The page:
Real estate is a great investment option and provides tax benefits as well – something that encourages people to invest in multiple homes. The easy availability of home loans and the option to rent out the second home all adds to the lure.
But transacting in real estate – whether you’re buying, selling, or letting out – has tax implications that you should consider before jumping in.
Take a look.
Taxation on sale of first property
If you are planning to sell your first property and then buy a second one, know that if your first property was bought through a home loan all your tax benefits except interest paid for the loan under Section 24B will not be applicable if you sell property within five years from the financial year you bought it in.
You can save taxes on any capital gains applicable from a property sale if you invest the money from the sale to buy a house within two years or construct your own house within three years of the sale.
The time period of one year before the actual sale of your property is also applicable to avail this tax relief.
Paying interest on second home loan
If you are living in a home for which you have taken a home loan, you are liable for tax deduction up to Rs. 150,000 for principal payments under section 80C of the Income Tax Act and a further deduction of up to Rs 200,000 under Section 24(B) for home loan interest repayments.
Now, if you choose to buy another property after taking a second home loan, you will not get any tax deductions for home loan principal amount repayment. You will, however, get tax deductions on the interest repayment for your second home loan without any limit.
So, if you pay an interest of Rs. 500,000 in the financial year, the whole amount would be eligible for tax deduction.
Also, if your second property is under construction, you get a deduction on 20% of the total interest to be paid during the pre-construction phase. This deduction is applicable for a period of five years.
Tax benefits for owning two properties
Here is a look at various taxation aspects and tax benefits in various scenarios when you own two properties.
1: One house is self-occupied and second one is rented out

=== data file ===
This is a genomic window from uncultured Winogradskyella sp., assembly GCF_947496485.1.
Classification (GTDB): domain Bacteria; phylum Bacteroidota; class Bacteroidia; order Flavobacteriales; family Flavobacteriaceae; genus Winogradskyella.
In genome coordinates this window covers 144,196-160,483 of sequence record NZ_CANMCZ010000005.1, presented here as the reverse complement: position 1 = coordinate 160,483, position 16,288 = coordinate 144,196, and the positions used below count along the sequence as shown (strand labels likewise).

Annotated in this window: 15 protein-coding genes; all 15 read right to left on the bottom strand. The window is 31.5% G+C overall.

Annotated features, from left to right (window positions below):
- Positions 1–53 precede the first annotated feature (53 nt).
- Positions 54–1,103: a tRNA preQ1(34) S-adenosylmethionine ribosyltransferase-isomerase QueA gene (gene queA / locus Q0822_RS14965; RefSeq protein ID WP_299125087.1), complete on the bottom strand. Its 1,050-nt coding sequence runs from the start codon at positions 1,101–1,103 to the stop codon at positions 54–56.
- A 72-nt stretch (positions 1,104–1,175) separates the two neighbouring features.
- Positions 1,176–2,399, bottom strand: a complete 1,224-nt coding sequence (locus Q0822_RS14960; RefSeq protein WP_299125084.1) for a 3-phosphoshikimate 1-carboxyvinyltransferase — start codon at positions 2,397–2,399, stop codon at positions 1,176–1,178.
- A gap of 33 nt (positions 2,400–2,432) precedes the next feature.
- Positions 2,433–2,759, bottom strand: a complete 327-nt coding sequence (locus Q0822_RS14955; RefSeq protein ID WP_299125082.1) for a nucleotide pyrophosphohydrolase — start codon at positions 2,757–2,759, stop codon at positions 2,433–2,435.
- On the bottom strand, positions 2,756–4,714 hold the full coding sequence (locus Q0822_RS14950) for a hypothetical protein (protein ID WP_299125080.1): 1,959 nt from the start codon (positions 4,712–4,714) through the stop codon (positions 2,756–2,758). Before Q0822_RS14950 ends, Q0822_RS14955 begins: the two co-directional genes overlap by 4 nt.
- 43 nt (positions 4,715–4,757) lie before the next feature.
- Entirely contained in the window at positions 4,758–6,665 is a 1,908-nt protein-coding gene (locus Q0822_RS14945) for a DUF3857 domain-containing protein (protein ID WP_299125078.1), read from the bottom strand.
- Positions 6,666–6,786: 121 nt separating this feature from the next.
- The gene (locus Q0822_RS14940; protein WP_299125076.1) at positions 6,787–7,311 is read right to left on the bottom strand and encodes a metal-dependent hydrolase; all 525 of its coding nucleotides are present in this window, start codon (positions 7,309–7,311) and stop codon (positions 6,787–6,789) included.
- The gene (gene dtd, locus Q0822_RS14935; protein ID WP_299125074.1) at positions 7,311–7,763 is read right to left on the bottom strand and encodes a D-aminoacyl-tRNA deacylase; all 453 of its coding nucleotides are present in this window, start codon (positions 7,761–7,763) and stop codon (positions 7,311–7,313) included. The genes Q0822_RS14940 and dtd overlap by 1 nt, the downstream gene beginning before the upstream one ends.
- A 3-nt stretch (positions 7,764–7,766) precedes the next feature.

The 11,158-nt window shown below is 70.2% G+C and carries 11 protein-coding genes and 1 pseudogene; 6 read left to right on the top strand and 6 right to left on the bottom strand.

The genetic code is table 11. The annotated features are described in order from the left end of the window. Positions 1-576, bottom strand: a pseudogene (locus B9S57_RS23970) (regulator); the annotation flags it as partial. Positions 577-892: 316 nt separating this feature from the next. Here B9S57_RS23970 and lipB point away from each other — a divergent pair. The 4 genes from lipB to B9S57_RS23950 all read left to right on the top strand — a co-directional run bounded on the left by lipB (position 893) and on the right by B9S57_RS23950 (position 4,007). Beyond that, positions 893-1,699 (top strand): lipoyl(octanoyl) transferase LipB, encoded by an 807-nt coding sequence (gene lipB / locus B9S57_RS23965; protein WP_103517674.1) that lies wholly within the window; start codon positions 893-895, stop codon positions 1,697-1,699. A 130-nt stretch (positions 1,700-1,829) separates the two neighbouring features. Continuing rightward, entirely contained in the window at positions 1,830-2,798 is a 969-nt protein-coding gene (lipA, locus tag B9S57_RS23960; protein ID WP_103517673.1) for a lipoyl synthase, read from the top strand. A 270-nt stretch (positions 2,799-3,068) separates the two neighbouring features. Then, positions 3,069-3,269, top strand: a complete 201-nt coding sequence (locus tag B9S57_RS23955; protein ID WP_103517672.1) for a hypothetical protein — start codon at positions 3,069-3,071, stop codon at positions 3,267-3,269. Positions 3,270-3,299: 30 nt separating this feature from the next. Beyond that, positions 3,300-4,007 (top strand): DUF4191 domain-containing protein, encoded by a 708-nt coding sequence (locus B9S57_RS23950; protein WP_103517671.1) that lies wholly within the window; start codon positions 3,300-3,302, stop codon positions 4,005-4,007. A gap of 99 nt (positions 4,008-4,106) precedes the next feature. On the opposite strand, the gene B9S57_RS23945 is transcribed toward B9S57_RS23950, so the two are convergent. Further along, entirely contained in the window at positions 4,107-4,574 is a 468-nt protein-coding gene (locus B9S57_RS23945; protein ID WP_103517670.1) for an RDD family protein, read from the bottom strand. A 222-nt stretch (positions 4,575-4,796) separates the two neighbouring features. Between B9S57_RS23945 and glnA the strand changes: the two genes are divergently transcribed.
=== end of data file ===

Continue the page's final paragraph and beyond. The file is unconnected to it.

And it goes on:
When you own more than one property, you have a choice to treat one as a self-occupied property. The second is then deemed let out property, or DLOP. Now if you rent out your second property to earn rental income, the rental income you earn is fully taxable as per the IT Act.
On a positive note, you are allowed a standard deduction of 30% on the rental earnings towards maintenance. Also, if you have taken a home loan for your second property, the interest payment made for the loan is also tax-exempt.
For example, assume you earn an annual rent of Rs. 200,000 from your second property. Also, assuming you have paid Rs. 150,000 towards home loan interest repayment, here is how you will be taxed.
Rental income earned after deducting municipal dues = Rs. 200,000.
· Standard deduction @ 30% = Rs. 60,000
· Total income earned from rent = Rs. 200,000 – Rs. 60,000 = Rs. 140,000
· Money paid for home loan interest repayment = Rs. 150,000
· Overall tax liability/benefit= Rs. 150,000 – Rs. 140,000 = Rs. 10,000.
So, effectively, for renting out your second property, you can claim a tax benefit of Rs. 10,000 when filing your income tax return.
2: Both properties are rented out
If you decide to rent out both your properties, then the rental income you earn from both will be liable for income tax. The overall tax liability would be calculated after deducting municipal dues, 30% for maintenance, and a full deduction of interest paid on both the corresponding home loans without any upper limit.
3: No property is rented out
If you do not rent any of your properties, you will be liable to keep only one as self-occupied. The second property will automatically be considered rented, and any rentals earned will be part of your taxable income barring deductions. You can however choose which property be made self-occupied and which deemed let out.
Buying a second home can work to your advantage as an asset provided you do your tax liability calculations before making the purchase.
The author is the CEO of BankBazaar.com